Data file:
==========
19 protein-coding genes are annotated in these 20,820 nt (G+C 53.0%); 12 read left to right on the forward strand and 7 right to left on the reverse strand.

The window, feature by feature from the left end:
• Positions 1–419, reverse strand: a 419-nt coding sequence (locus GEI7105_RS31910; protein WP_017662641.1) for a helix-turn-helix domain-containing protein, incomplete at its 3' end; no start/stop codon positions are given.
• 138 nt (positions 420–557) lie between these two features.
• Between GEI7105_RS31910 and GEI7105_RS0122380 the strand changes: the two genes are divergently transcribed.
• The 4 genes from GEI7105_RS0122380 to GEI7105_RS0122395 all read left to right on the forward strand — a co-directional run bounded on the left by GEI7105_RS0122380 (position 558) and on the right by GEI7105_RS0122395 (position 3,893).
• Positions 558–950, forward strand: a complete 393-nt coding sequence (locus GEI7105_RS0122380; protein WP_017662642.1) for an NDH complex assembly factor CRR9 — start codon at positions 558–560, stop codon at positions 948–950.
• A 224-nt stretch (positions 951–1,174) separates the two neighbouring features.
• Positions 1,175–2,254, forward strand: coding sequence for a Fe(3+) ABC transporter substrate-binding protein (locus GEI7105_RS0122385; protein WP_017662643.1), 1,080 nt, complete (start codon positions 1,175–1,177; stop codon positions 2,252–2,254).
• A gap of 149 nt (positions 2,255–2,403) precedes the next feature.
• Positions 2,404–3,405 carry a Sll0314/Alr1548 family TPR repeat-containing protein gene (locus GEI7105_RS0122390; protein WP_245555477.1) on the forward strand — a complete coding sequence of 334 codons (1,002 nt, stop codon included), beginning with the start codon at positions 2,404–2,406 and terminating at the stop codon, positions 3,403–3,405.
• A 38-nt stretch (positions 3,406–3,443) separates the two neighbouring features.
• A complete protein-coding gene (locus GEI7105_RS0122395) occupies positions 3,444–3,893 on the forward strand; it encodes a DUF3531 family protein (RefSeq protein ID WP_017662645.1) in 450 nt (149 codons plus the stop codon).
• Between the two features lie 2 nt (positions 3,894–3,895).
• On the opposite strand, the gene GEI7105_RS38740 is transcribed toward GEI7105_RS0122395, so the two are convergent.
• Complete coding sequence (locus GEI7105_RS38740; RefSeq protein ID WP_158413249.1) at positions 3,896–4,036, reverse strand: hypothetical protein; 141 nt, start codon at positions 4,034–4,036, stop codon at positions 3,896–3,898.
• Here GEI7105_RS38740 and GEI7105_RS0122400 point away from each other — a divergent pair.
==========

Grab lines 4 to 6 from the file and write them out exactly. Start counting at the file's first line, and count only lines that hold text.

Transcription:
• 138 nt (positions 420–557) lie between these two features.
• Between GEI7105_RS31910 and GEI7105_RS0122380 the strand changes: the two genes are divergently transcribed.
• The 4 genes from GEI7105_RS0122380 to GEI7105_RS0122395 all read left to right on the forward strand — a co-directional run bounded on the left by GEI7105_RS0122380 (position 558) and on the right by GEI7105_RS0122395 (position 3,893).